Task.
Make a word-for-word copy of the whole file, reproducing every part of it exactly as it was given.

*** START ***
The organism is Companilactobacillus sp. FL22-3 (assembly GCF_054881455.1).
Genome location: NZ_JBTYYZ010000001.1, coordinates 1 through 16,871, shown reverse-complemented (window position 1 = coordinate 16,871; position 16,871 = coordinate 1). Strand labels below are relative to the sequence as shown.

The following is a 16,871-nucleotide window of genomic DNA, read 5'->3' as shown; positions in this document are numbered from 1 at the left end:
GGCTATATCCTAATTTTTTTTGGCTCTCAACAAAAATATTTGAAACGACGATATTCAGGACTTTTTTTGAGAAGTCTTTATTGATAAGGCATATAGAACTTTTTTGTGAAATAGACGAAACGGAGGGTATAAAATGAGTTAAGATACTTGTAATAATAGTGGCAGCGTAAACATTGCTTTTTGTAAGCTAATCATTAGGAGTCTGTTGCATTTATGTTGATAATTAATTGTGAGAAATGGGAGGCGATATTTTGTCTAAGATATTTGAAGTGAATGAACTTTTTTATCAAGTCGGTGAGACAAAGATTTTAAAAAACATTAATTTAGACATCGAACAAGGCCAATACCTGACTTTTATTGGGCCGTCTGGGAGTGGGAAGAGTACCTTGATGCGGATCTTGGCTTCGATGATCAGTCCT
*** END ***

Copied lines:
The organism is Companilactobacillus sp. FL22-3 (assembly GCF_054881455.1).
Genome location: NZ_JBTYYZ010000001.1, coordinates 1 through 16,871, shown reverse-complemented (window position 1 = coordinate 16,871; position 16,871 = coordinate 1). Strand labels below are relative to the sequence as shown.

The following is a 16,871-nucleotide window of genomic DNA, read 5'->3' as shown; positions in this document are numbered from 1 at the left end:
GGCTATATCCTAATTTTTTTTGGCTCTCAACAAAAATATTTGAAACGACGATATTCAGGACTTTTTTTGAGAAGTCTTTATTGATAAGGCATATAGAACTTTTTTGTGAAATAGACGAAACGGAGGGTATAAAATGAGTTAAGATACTTGTAATAATAGTGGCAGCGTAAACATTGCTTTTTGTAAGCTAATCATTAGGAGTCTGTTGCATTTATGTTGATAATTAATTGTGAGAAATGGGAGGCGATATTTTGTCTAAGATATTTGAAGTGAATGAACTTTTTTATCAAGTCGGTGAGACAAAGATTTTAAAAAACATTAATTTAGACATCGAACAAGGCCAATACCTGACTTTTATTGGGCCGTCTGGGAGTGGGAAGAGTACCTTGATGCGGATCTTGGCTTCGATGATCAGTCCT